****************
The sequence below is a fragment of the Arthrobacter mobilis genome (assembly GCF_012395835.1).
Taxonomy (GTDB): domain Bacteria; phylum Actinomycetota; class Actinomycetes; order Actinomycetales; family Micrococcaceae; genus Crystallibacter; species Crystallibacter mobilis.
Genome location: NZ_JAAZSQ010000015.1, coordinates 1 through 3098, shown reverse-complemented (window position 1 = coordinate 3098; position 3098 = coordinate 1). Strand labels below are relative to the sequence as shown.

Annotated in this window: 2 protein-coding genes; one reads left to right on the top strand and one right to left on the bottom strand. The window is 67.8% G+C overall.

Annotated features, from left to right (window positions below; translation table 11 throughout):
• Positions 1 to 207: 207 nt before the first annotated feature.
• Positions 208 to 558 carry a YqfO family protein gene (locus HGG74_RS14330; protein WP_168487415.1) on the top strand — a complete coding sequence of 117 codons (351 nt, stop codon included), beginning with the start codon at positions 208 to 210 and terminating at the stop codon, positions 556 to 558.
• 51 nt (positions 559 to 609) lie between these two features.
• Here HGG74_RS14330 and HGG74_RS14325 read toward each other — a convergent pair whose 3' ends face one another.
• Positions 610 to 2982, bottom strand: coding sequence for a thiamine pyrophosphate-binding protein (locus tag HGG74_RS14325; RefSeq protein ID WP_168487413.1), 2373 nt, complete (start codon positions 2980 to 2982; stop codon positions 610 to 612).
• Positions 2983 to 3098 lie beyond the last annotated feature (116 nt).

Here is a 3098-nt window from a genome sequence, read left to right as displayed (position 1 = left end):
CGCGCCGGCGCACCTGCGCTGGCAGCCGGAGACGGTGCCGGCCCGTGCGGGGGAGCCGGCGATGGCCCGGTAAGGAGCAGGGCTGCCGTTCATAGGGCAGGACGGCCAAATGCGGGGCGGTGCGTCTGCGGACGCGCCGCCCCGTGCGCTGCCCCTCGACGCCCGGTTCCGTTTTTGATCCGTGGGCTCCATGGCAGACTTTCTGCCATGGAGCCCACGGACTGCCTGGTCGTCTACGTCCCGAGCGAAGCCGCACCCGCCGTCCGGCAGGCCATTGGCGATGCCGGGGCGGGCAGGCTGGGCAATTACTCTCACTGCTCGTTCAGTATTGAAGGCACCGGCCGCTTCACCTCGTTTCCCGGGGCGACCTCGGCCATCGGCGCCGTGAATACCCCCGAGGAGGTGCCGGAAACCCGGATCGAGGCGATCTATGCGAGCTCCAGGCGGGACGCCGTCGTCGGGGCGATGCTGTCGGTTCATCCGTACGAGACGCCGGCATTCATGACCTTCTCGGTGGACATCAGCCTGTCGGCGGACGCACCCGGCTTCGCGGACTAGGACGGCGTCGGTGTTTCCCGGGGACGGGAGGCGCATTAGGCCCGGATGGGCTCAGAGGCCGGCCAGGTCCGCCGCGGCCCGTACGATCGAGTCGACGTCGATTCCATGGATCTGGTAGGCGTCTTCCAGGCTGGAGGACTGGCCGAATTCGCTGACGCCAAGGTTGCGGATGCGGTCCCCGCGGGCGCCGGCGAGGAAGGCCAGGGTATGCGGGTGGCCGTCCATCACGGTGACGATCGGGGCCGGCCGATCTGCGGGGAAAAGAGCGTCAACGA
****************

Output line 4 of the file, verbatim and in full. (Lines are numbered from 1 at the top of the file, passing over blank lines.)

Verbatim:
Annotated in this window: 2 protein-coding genes; one reads left to right on the top strand and one right to left on the bottom strand. The window is 67.8% G+C overall.